In Hamlet, the madness is made up. We are directly told by Hamlet that the madness we see is pretended. Although the madness isn’t real in Hamlet, the conflicts that arise are still similar to those in Lear being that the royal family’s peace is disrupted. Hamlet admits his false madness when he says, “How strange or odd some’er I bear myself (As I perchance hereafter shall think meet To put an antic disposition on)”(I.5.190-192). Shakespeare also implies that it is fake when three other men also witness the manifestation of the ghost of Hamlet’s father. If Hamlet were to have seen his father’s ghost by himself, there would be a greater argument for him going mad. As Horatio says, being the only of the guards to play a significant role in the rest of the play, “Before my God, I might not this believe / Without the sensible and true avouch / Of mine own eyes. (I.1.56-8)”. Horatio, who appears frequently throughout the play, acts as an unquestionably sane alibi to Hamlet when framing the King with his reaction to the play. Also, Hamlet shows that he is in control over his own actions, which is the reason he is arguably insane. He continuously tries to convince Polonius that he has gone mad by mocking him when he would usually be respectful, acting cruelly towards Ophelia whom he was clearly affectionate to in the beginning part of the play. He does this in the hope that Polonius will tell the court of his madness. This shows how Hamlet desires to be known as having madness instead of being truly labeled as a mad man. Hamlet is often hesitant to do things, which proves his innocence. For example, he had the chance to kill Claudius in the chapel but couldn’t bring himself to do it, not because he would be killing another man but because he wanted Claudius to suffer. Although a case could be made that Hamlet’s actions are not moral, they are surely not directed to being mad. The only time Hamlet could be associated with truly being mad is when he kills Claudius. Although a murderer is usually someone who is not sane, Hamlet did it more out of anger and rage.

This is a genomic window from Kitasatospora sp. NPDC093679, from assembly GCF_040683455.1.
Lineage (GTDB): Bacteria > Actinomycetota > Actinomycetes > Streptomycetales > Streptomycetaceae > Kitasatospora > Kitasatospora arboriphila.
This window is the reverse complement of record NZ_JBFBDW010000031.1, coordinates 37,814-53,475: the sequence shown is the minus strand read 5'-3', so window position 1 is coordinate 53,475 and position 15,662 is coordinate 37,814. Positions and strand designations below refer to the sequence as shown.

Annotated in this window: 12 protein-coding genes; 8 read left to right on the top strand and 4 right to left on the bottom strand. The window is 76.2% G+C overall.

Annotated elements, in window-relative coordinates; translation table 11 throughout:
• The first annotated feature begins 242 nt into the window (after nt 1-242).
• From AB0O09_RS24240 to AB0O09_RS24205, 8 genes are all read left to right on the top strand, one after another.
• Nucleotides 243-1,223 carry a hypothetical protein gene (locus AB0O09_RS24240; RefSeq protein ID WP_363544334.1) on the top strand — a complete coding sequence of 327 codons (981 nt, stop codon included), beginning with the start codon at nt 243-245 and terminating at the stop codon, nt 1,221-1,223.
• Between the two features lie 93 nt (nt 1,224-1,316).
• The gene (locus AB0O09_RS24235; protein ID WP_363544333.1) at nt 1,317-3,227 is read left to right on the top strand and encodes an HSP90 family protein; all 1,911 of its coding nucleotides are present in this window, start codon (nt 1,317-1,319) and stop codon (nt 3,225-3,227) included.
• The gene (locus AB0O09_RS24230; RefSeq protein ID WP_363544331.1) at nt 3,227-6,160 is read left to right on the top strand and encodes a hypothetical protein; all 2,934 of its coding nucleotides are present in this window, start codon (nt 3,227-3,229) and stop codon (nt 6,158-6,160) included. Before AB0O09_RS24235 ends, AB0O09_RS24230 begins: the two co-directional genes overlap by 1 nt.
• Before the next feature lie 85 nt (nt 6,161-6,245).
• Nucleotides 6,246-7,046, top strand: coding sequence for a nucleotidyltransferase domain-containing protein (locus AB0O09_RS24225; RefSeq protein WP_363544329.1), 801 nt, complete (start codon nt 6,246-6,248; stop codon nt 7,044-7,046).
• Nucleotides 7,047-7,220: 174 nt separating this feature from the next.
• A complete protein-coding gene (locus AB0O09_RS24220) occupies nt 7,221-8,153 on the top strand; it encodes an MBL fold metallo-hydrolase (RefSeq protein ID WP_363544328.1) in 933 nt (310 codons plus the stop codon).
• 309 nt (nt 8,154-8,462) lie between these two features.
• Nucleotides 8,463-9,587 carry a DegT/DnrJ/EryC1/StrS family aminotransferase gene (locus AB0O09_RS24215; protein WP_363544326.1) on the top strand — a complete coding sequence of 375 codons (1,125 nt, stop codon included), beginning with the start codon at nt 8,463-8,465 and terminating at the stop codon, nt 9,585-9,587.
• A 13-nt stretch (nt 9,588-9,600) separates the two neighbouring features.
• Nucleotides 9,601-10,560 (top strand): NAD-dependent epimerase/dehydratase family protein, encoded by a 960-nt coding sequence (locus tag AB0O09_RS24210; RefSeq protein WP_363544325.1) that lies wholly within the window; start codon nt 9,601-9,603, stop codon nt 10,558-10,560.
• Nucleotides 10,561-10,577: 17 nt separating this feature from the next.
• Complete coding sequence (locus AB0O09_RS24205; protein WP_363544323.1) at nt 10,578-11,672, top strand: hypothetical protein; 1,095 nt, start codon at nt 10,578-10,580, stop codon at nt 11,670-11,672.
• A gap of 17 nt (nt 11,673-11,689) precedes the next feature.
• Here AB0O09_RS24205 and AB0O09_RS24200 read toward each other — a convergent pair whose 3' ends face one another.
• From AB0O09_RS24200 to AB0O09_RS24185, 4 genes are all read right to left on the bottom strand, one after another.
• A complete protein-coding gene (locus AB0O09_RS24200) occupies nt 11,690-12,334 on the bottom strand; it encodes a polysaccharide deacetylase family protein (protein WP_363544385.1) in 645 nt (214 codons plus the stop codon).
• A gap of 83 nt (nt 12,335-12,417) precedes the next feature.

As it is clear, madness is a motif in both Hamlet and King Lear but it is portrayed by Shakespeare through different personality traits of the two Kings as well as their actions in which the reader can infer from. King Lear is a case of a real mad man. Shakespeare allows us to analyze Lear’s actions as they can be portrayed by readers differently. The most obvious and suggested inference about King Lear is that there is a method to his madness. We see this as King Lear progressively goes mad as he loses his sense of self. The language of Lear infers his true thoughts that make his madness sensible. For example, Kent asks the gentlemen who are out in the storm he replies with, ” one minded like the weather, most unquietly”(I.3). This explanation says that Lear’s mind is clearly not in the right. On the other hand, Hamlet seemed to be more naturally right minded than Lear as we notice through his actions. Both plays offer a character on a different level of sanity, but in Hamlet, the distinction is not as clear as it is in King Lear.
Despite the many differences between King Lear and Hamlet, they do share many unrecognized ideas and details that lead to the madness we see. The major similarity is that in both plays, mind, soul, and body play large roles in the characters. When the madness overrides the mind and soul, you are left with nothing important anymore. We see the emphasis on this when Lear and Ophelia have their nonsense (relating to nothing) speeches. Another similarity between the two plays is that madness is accepted and expected during their times. It is more common that a King would go insane and cause conflicts. William Shakespeare added in details to his plays that, if noticed, can really open up the way you analyze the plots of these plays. Shakespeare embedded personality traits in both Kings that created the common motif of madness.
Shakespeare, William, and Harold Jenkins. Hamlet. London: Methuen, 1982. Print.
Shakespeare, William. King Lear. Ed. Tom Smith. Oxford: Globe Theater Press, 2005. Print.